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Literary Techniques Lesson

Page history last edited by PBworks 15 years, 8 months ago

How does Shakespeare use language tricks in Romeo and Juliet?

(Lesson adapted from Shakespeare Set Free, The Folger Library)

Text: Romeo and Juliet, Act 2, Scene 3, Friar Lawrence's speech

 

Materials:

  • Speech copied on a page, writ large.
  • Baz Lurhman's Romeo+Juliet, cued to scene with Friar Lawrence in his lab.

 

Development of Learning Activity:

  1. Distribute copies of speech
  2. Watch clip of movie. In this version, the speech begins with "O, Mighty is the powerful grace that lies..."
  3. Discuss the literary techniques used in first four lines. I also made this a note-taking lesson by instructing students to write at the top of the page "Language Tricks in Act 2, Scene 3 of Romeo and Juliet", and to write down everything that I put on the board.
    • Write the first line on the board ("The grey-eyed morn...") and ask students what the verbs are in the line. Who or what is performing these verbs? What technique is being used here? Most of my students were able to correctly identify the technique as personification at this point. Some might need more prompting, in which case I asked, what do we call it when we give non-humans human characteristics?
    • Write the second line on the board ("Checkr'ing the eastern clouds...") and ask the students what they visualize when they read this line. Why might have Shakespeare used the word "checkr'ing"? What kinds of things have a black/white or dark/light pattern? What word do we see in "checkr'ing"? When I asked this last question, several students said a checkerboard. What's being compared here? What technique is being used? Metaphor. How do we know it's a metaphor? Because it didn't use like or as.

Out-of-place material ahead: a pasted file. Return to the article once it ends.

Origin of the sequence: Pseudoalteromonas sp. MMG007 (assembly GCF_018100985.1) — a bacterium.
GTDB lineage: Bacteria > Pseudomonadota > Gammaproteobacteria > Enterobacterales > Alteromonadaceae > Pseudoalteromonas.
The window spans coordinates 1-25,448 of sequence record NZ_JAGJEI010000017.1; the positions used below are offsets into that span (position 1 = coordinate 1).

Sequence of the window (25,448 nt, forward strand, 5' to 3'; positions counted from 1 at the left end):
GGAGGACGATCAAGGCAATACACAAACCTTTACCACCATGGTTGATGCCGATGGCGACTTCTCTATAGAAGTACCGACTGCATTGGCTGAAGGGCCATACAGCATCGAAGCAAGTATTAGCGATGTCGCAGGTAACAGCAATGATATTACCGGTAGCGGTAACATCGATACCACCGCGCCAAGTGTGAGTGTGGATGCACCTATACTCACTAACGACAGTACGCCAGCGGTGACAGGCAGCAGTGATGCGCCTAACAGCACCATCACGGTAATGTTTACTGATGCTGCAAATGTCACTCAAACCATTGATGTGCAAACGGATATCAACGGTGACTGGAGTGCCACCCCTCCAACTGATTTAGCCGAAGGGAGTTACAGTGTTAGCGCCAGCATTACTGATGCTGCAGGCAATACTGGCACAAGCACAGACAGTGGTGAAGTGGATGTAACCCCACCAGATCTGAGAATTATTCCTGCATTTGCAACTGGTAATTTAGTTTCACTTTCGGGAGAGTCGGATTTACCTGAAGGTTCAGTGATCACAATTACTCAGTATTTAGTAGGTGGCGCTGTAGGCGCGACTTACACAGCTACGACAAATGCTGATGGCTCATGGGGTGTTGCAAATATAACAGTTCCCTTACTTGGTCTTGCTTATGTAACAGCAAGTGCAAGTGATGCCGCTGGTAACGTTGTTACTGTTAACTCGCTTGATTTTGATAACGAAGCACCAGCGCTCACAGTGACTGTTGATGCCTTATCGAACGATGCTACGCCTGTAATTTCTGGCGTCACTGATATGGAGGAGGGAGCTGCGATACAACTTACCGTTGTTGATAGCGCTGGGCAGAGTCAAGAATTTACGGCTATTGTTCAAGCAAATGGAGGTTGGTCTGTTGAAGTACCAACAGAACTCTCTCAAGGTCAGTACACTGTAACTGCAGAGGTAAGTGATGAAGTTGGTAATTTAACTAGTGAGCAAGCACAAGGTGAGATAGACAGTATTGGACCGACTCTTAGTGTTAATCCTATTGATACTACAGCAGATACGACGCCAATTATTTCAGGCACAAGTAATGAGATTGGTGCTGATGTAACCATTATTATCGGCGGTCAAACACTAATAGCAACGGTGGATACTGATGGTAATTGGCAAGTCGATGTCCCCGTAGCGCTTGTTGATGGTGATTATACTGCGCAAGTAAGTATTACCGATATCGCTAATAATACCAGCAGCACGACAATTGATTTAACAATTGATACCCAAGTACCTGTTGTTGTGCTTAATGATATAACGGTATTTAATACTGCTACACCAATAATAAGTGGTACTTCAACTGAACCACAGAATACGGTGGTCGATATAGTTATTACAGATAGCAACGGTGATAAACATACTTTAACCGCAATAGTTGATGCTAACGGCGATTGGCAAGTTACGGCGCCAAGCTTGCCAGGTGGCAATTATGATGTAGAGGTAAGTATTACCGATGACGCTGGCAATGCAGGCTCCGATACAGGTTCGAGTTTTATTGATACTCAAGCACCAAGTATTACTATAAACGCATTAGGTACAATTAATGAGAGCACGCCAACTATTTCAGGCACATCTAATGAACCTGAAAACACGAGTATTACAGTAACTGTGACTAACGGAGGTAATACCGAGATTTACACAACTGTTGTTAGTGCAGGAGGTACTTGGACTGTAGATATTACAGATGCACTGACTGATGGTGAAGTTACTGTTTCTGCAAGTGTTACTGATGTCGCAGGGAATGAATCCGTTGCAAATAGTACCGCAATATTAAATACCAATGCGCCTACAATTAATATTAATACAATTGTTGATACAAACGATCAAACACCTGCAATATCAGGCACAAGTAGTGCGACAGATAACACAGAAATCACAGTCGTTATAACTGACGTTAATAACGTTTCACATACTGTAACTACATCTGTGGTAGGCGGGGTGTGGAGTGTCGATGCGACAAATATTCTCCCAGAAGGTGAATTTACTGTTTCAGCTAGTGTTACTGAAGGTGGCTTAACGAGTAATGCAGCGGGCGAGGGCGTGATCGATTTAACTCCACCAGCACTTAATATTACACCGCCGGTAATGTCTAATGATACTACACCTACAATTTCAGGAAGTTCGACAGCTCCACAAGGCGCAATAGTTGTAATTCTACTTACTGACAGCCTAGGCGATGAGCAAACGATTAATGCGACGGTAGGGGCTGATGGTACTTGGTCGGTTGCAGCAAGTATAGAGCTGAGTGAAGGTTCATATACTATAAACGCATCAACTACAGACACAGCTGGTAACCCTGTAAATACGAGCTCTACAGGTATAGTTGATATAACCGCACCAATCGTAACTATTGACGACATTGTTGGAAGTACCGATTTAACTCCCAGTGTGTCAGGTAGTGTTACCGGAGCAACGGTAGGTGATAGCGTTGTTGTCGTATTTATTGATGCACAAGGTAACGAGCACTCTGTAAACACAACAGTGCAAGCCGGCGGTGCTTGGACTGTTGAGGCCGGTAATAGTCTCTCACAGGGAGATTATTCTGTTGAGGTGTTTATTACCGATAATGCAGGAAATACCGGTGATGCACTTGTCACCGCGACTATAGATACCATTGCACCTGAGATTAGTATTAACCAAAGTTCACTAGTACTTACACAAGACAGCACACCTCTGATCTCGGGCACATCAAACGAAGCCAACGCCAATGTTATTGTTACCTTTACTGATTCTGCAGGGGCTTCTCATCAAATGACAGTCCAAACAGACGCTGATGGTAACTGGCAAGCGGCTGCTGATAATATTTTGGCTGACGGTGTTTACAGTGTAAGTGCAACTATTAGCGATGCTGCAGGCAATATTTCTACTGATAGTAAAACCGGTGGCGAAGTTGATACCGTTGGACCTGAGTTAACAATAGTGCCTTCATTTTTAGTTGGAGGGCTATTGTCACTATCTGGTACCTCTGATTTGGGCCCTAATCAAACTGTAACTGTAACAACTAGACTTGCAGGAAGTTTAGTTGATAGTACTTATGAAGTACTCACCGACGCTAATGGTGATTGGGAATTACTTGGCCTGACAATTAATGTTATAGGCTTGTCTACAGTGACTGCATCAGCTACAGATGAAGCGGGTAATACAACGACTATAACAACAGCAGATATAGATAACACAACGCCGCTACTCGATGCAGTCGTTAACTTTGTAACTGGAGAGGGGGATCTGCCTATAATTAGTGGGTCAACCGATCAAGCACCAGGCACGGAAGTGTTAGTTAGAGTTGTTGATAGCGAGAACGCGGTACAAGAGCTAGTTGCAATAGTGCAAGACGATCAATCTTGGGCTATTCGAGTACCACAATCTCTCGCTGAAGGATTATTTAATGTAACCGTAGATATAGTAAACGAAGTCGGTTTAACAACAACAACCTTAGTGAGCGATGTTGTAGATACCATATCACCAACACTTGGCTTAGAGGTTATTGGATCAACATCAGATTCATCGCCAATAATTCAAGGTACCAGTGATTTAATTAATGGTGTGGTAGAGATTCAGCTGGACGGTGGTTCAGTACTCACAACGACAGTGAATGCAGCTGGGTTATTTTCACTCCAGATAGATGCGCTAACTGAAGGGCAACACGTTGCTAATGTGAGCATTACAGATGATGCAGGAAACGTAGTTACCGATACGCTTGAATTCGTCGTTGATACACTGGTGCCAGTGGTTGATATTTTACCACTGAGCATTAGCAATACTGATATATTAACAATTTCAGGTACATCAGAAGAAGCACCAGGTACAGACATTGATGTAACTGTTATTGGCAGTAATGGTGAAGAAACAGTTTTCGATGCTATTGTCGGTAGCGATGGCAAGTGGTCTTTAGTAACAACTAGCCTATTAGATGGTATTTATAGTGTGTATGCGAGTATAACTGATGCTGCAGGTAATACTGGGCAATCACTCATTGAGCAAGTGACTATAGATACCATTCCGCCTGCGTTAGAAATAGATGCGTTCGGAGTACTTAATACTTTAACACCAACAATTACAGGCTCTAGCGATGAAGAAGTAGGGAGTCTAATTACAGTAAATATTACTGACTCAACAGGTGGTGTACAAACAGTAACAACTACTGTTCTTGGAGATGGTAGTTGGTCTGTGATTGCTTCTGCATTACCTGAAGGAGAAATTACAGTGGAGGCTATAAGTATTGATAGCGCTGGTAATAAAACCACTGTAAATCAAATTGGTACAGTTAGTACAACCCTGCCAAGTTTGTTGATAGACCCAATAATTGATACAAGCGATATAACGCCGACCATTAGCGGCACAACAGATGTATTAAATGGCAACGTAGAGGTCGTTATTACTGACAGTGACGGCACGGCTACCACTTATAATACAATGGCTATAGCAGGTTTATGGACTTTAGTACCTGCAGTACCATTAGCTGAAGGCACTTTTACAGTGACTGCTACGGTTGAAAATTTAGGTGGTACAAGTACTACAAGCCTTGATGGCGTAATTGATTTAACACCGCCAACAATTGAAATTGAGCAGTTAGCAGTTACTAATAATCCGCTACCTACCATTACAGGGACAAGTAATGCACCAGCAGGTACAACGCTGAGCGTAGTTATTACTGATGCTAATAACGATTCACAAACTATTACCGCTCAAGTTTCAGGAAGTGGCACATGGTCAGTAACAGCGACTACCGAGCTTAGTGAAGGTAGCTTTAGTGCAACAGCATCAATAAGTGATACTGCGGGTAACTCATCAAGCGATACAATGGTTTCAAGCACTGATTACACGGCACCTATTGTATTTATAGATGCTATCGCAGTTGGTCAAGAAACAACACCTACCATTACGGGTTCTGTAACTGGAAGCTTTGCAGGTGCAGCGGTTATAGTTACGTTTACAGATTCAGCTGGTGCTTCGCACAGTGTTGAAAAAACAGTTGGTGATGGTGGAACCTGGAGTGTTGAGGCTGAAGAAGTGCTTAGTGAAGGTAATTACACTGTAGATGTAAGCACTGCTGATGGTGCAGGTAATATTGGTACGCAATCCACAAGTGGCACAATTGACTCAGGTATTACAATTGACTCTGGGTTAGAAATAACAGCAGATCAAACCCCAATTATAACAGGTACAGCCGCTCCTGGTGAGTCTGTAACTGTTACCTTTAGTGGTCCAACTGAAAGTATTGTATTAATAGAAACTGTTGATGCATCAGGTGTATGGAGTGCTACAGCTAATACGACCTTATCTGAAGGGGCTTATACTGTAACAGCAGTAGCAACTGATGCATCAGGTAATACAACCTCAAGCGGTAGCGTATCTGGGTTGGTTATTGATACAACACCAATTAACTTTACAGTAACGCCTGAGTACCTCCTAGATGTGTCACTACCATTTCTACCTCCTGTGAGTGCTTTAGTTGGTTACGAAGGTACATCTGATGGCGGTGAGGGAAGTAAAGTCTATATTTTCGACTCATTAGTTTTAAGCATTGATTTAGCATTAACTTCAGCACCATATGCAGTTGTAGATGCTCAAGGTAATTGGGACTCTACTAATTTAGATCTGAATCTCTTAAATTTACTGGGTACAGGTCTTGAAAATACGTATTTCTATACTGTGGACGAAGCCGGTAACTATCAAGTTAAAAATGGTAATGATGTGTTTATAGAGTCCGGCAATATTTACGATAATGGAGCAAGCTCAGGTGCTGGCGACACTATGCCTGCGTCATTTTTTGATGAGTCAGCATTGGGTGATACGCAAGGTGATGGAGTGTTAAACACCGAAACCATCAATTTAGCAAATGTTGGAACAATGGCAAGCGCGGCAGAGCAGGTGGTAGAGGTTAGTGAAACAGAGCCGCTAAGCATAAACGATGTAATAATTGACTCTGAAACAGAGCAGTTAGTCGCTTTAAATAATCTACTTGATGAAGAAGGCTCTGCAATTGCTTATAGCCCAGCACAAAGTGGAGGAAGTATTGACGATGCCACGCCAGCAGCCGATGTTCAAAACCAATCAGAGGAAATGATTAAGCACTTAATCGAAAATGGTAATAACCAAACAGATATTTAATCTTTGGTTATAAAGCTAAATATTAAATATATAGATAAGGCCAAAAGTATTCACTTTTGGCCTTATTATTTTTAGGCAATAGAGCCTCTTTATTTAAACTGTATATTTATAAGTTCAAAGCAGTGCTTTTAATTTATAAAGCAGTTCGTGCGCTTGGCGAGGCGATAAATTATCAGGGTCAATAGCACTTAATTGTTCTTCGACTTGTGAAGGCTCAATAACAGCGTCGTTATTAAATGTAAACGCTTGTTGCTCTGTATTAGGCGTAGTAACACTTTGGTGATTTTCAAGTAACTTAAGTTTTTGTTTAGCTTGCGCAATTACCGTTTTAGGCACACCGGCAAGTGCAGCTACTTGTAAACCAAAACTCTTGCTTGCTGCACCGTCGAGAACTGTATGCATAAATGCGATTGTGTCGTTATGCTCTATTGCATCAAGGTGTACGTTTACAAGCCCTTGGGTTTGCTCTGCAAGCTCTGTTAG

• Write the third line on the board ("And flecked darkness..."). Several students, right away, called out simile before I even asked what the technique was. How do we know it's a simile? Because it uses like or as.
    • Write the fourth line on the board ("From forth the day's path..."). What is Titan? Initial responses included Remember the Titans (a movie), then one student said it was a warrior of some sort. I picked up that thought and asked "a warrior from what time period?" From Roman times! I added, "warriors, gods..what kind of stories are these associated with?" Mythology. Explain to students that a reference to something commonly known is called a "classical allusion."
    • Skip to line seven, to the word "upfill." Ask students what is wierd about this word. Most will say, "we usually say fill up." A few said "it's reversed," which is a great answer since the technique being used here is a reversed thought.
    • Shakespeare Set Free includes a hand-out that has the above techniques on it, along with an example from the play. The bottom half of the hand-out asks students to come up with original examples for each of the techniques discussed. Students do this in groups. During the follow-up lesson, students will make small posters of their examples to hang around the room.

 

Assessment:

  • Students will demonstrate understanding by correctly identifying techniques. (Short term)
  • Students will succesfully create their own examples of language tricks. (Short term)

 

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